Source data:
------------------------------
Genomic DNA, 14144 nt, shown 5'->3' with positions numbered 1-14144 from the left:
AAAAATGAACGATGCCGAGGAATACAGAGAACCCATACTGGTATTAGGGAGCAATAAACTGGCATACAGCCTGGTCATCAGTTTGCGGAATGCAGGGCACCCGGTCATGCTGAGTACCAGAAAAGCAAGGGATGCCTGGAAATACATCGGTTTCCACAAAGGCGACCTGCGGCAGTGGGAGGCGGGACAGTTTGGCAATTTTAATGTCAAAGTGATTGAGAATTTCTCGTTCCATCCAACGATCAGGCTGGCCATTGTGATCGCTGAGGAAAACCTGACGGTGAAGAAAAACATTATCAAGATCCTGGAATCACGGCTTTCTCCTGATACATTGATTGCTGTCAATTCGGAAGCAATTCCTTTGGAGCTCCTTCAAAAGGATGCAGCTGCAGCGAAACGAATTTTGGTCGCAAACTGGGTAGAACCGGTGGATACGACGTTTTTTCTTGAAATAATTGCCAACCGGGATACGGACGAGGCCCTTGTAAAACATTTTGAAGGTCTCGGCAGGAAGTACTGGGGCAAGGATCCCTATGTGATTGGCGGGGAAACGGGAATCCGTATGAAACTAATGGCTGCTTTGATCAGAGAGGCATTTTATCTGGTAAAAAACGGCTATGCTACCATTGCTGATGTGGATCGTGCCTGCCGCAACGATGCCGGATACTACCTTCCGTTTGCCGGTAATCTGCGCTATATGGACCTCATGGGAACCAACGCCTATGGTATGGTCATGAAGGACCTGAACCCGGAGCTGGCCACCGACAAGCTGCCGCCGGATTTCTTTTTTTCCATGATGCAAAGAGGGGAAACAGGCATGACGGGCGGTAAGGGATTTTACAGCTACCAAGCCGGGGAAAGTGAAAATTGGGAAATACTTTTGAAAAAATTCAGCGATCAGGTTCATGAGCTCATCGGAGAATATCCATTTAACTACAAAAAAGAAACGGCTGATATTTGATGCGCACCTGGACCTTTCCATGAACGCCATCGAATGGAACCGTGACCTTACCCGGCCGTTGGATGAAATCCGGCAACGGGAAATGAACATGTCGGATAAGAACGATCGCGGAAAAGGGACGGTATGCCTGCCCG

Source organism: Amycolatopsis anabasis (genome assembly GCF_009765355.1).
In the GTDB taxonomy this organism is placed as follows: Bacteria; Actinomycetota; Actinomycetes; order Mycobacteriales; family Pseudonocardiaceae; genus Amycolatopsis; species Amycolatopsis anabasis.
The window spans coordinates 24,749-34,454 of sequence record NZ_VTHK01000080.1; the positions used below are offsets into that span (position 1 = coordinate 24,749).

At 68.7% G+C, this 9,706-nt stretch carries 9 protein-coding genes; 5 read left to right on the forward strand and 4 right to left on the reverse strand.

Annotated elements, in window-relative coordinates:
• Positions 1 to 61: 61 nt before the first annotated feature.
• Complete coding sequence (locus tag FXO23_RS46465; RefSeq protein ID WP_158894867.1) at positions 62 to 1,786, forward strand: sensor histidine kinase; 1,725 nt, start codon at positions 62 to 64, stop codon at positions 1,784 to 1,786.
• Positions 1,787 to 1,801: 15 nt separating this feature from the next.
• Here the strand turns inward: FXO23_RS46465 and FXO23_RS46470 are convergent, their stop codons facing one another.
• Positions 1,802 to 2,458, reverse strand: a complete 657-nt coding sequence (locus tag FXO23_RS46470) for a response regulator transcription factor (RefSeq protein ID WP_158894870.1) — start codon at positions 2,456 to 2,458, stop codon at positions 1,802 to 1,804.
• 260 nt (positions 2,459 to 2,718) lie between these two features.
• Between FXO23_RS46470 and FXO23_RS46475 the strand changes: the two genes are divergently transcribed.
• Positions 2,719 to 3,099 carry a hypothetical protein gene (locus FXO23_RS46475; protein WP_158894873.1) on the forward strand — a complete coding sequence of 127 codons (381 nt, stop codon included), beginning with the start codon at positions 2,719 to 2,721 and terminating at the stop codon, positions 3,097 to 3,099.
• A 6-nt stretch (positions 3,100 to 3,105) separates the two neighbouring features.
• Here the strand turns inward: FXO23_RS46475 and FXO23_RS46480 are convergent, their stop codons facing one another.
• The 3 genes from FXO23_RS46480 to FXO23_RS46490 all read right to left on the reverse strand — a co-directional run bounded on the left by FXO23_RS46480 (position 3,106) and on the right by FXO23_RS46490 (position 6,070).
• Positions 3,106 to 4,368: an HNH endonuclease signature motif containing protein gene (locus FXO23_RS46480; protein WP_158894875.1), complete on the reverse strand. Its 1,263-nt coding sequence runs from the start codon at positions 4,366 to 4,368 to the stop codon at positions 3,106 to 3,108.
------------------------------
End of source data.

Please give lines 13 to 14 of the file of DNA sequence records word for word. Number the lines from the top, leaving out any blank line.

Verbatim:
• 260 nt (positions 2,459 to 2,718) lie between these two features.
• Between FXO23_RS46470 and FXO23_RS46475 the strand changes: the two genes are divergently transcribed.